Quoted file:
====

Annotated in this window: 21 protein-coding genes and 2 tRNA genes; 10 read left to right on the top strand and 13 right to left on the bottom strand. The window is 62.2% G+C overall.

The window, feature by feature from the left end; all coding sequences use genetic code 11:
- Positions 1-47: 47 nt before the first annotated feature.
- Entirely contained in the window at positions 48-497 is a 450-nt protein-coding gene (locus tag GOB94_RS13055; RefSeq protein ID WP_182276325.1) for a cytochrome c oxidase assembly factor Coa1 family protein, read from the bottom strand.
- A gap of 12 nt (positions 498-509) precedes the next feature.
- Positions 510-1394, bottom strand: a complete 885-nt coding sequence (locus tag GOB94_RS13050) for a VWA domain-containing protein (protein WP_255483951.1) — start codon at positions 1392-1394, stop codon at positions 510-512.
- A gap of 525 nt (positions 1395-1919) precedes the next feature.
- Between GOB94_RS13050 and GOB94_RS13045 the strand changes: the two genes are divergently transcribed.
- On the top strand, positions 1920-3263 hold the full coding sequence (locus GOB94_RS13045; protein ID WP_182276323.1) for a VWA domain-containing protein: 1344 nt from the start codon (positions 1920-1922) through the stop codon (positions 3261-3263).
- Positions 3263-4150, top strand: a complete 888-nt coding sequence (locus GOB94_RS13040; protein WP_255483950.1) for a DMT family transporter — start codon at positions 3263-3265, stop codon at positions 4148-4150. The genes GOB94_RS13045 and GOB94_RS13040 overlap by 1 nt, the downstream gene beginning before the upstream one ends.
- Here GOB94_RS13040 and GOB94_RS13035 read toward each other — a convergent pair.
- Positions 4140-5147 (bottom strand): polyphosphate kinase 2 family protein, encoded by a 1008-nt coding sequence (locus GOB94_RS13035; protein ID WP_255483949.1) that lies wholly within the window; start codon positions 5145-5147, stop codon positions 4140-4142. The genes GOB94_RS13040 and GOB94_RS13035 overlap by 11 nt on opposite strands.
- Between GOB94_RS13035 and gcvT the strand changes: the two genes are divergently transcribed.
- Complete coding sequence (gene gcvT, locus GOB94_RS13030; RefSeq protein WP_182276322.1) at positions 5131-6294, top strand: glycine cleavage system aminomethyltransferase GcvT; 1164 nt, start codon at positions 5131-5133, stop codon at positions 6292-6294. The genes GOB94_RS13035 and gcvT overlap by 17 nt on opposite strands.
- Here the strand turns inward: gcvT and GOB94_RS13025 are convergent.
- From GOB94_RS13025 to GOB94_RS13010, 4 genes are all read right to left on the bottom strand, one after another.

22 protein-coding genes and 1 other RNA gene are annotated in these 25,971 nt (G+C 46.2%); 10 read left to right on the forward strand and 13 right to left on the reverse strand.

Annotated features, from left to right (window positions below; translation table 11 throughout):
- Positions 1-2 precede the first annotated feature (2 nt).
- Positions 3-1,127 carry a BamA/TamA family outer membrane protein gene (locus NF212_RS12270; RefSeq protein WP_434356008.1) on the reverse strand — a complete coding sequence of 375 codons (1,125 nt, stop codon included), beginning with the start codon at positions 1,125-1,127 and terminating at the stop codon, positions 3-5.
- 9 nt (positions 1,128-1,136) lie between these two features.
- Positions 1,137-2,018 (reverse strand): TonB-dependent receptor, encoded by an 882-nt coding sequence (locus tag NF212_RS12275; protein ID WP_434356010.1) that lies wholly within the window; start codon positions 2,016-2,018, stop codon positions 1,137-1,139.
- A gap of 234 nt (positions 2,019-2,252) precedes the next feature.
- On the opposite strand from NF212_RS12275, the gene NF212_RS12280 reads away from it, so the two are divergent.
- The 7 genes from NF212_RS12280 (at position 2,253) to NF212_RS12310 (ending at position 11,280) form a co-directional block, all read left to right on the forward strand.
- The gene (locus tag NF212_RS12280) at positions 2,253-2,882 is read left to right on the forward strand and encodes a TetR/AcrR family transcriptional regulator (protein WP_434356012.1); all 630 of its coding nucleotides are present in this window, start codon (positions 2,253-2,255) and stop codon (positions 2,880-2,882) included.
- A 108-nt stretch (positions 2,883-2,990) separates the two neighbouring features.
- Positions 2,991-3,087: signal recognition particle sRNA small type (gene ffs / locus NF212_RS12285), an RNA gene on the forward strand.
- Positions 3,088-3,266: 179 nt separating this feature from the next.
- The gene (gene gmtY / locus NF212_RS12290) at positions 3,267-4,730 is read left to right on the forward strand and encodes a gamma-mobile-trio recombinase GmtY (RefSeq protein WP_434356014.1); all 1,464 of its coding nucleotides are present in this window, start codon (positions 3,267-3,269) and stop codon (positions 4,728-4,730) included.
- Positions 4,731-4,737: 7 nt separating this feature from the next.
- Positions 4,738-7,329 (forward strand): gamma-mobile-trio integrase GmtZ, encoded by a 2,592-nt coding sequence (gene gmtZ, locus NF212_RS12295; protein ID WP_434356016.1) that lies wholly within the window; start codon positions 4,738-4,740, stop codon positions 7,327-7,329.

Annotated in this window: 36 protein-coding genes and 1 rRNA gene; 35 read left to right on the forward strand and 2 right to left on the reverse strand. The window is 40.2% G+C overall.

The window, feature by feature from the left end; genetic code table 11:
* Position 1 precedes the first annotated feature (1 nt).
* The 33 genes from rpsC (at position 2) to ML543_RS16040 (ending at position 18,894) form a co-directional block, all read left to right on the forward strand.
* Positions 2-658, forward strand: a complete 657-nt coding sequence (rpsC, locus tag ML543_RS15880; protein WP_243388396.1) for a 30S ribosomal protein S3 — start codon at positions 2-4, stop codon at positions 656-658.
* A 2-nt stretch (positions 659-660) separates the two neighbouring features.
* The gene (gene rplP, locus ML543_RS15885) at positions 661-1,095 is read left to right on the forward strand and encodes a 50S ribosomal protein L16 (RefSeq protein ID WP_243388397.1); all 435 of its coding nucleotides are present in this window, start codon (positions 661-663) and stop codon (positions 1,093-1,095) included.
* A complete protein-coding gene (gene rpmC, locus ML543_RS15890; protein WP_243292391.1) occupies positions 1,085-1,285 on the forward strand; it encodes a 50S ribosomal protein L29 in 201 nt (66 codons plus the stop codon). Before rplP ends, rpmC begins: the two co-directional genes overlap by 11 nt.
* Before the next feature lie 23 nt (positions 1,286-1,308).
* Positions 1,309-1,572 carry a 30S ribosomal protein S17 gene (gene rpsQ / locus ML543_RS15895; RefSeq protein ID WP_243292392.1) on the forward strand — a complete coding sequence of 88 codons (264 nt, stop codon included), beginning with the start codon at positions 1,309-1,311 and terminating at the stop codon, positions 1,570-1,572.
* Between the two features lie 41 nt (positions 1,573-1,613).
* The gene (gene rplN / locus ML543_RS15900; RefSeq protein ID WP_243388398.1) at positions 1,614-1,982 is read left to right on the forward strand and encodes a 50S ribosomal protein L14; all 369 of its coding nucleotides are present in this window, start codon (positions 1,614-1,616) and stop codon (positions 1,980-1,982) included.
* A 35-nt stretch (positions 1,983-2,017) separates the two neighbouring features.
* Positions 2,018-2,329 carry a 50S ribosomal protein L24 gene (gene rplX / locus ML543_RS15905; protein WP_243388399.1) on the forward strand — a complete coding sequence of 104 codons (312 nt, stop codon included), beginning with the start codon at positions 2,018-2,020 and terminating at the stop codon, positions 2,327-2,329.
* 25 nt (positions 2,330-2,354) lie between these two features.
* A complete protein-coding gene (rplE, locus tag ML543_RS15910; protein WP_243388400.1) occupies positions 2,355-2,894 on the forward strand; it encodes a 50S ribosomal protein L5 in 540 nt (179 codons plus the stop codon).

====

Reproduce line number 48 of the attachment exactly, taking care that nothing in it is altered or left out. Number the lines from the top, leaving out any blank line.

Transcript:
* A complete protein-coding gene (rplE, locus tag ML543_RS15910; protein WP_243388400.1) occupies positions 2,355-2,894 on the forward strand; it encodes a 50S ribosomal protein L5 in 540 nt (179 codons plus the stop codon).